- Global trade in food products continues to expand rapidly, but the structure and pattern of trade differs significantly by commodity and by region. Key drivers of production and demand, including trade and related policies, shape these patterns in different ways, with potentially important implications for food security.
- Greater participation in global trade is an inevitable part of most countries’ national trade strategies. However, the process of opening to trade, and its consequences, will need to be appropriately managed if trade is to work in favour of improved food security outcomes.
- Trade affects each of the four dimensions of food security: food availability, access, utilization and stability. The interaction of trade with these dimensions is complex and depends on a variety of underlying factors, producing great differences in country experiences and making it difficult to ascertain a generalizable relationship.
- The relationship between the level of engagement in trade and food security is influenced by the way food markets work, by the ability and willingness of producers to respond to the changing incentives that trade can bring, and by the geography of food insecurity, each of which needs to be accounted for in the formulation of trade policy interventions.
- Trade and related policy objectives address different dimensions of food security, will differ across countries, and will change over time. The appropriateness of alternative trade policy options is largely determined by longer-term processes of economic transformation and the role of the agriculture sector within these.
- Episodes of food price spikes are important for their potential negative impacts on food security. Geopolitical and weather uncertainties, as well as government responses, are likely to exacerbate these episodes in the future, with increasing potential for disruptions to trade flows. The likelihood of price spikes, even if episodic, needs to be factored into longer-term decisions related to the management of trade in food and agricultural products.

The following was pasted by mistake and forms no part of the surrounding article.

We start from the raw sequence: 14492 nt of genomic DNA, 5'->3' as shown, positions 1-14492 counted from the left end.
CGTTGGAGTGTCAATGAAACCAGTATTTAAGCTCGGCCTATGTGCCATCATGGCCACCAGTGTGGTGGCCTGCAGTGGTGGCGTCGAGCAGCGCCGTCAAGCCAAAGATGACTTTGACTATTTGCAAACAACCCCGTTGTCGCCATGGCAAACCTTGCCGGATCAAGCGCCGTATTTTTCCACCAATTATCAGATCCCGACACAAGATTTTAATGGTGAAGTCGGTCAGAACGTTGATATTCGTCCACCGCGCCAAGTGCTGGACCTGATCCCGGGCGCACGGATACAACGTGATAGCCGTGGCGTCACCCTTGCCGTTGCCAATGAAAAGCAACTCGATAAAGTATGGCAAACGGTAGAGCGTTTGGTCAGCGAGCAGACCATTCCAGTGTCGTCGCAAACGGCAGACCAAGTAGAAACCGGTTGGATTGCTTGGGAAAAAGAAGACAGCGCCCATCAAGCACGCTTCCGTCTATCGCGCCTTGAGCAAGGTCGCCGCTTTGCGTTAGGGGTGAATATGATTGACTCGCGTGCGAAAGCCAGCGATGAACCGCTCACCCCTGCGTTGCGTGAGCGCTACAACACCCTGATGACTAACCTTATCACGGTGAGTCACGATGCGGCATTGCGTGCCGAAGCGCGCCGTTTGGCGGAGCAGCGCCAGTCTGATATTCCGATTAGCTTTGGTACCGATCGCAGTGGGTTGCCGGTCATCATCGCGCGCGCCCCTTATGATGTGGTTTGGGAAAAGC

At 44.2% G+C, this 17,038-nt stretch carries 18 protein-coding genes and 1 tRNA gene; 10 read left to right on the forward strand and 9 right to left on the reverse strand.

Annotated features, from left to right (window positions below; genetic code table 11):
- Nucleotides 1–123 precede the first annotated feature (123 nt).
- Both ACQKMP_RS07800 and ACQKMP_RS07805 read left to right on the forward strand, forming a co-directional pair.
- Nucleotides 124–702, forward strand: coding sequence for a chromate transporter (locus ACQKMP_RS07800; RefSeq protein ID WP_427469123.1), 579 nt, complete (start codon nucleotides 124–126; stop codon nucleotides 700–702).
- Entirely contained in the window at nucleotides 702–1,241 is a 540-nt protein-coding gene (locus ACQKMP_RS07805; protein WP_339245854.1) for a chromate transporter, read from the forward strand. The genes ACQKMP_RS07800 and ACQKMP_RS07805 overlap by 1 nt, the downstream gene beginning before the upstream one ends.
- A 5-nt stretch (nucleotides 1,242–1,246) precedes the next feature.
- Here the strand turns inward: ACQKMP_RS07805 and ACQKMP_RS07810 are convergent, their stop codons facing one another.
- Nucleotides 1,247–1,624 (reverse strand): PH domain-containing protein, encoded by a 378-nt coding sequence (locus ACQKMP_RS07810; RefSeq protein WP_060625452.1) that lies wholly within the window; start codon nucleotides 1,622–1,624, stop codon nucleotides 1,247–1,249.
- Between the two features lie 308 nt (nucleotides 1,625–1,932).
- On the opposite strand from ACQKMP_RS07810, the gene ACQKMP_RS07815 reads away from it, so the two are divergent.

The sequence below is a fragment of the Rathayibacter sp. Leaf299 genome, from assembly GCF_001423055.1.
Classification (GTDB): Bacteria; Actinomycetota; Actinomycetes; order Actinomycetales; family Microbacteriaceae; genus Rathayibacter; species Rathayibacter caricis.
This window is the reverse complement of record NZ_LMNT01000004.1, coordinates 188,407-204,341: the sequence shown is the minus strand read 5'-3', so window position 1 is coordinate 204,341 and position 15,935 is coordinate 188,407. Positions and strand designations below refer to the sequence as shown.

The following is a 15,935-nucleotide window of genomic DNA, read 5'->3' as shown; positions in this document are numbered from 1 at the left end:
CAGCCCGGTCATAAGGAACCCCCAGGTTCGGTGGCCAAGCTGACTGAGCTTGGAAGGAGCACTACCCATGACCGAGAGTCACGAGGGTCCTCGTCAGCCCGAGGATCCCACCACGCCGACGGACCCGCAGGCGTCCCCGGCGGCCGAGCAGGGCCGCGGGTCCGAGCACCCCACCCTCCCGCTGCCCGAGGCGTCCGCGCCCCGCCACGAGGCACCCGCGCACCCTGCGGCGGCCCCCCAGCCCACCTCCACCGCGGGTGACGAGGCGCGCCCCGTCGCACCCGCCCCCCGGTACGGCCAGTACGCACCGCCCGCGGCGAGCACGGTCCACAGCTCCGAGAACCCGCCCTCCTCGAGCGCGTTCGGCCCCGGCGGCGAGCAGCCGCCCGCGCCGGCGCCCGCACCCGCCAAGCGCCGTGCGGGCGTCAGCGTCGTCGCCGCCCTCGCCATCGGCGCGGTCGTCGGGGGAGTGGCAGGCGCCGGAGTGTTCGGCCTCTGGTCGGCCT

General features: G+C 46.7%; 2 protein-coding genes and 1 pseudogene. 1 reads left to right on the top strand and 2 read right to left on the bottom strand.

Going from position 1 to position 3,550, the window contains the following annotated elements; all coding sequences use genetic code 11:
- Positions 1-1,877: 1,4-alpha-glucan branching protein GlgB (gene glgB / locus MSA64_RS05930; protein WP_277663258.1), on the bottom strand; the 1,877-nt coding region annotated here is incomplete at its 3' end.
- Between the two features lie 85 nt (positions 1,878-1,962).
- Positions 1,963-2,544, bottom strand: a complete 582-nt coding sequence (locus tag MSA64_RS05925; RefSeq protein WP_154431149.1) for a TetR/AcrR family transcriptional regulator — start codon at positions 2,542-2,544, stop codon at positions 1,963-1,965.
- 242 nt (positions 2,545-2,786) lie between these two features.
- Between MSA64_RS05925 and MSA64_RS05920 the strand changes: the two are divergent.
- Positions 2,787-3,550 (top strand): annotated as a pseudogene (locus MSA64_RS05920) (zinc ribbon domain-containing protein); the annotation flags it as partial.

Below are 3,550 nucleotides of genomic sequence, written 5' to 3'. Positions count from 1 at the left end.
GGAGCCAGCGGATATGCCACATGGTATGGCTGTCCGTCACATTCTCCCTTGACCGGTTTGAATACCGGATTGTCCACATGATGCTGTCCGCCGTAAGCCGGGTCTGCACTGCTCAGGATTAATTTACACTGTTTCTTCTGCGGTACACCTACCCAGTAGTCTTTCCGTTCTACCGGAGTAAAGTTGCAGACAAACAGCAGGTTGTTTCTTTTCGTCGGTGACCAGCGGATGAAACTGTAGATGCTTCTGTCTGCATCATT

- Trade and food security concerns can be better articulated in the multilateral trading system through improvements to the World Trade Organization’s Agreement on Agriculture. However, the right balance needs to be struck between the benefits of collective action brought through disciplines on the use of trade policy, and the policy space required by developing countries, the identification of which needs to be informed by specific country-level needs.
- Shifting attention from the pros and cons of specific policies towards addressing weaknesses in the governance processes of agriculture and trade policy-making will improve identification of required policy space and its appropriate use. Strengthening these processes requires building synergies to increase policy coherence for food security, to enable governments to balance priorities in the design of trade policies, and to improve their compliance with regional and global trade frameworks.
Interview with Jamie Morrison, lead author of SOCO 2015-16
- Food security and international trade: unpacking disputed narratives
- Why some are more equal than others: country typologies of food security
- Lost in translation: the fractured conversation about trade and food security
- Food security, developing countries and multilateral trade rules
- Trade, value chains and food security
- Trade policy and food and nutrition security
In depth (technical notes)
- Price support measurement and food security
- Food self-sufficiency and international trade: a false dichotomy?
- Nutrition in the trade and food security nexus
- Policy space to pursue food security in the WTO Agreement on Agriculture
- Competition and food security
- Value chains, agricultural markets and food security
About the series
The State of Agricultural Commodity Markets, published biennially, presents commodity market issues in an objective and accessible way to policy-makers, commodity market observers and stakeholders interested in agricultural commodity market developments and their impacts on countries at different levels of economic development.
For more information, contact Jamie Morrison,Trade and Markets Division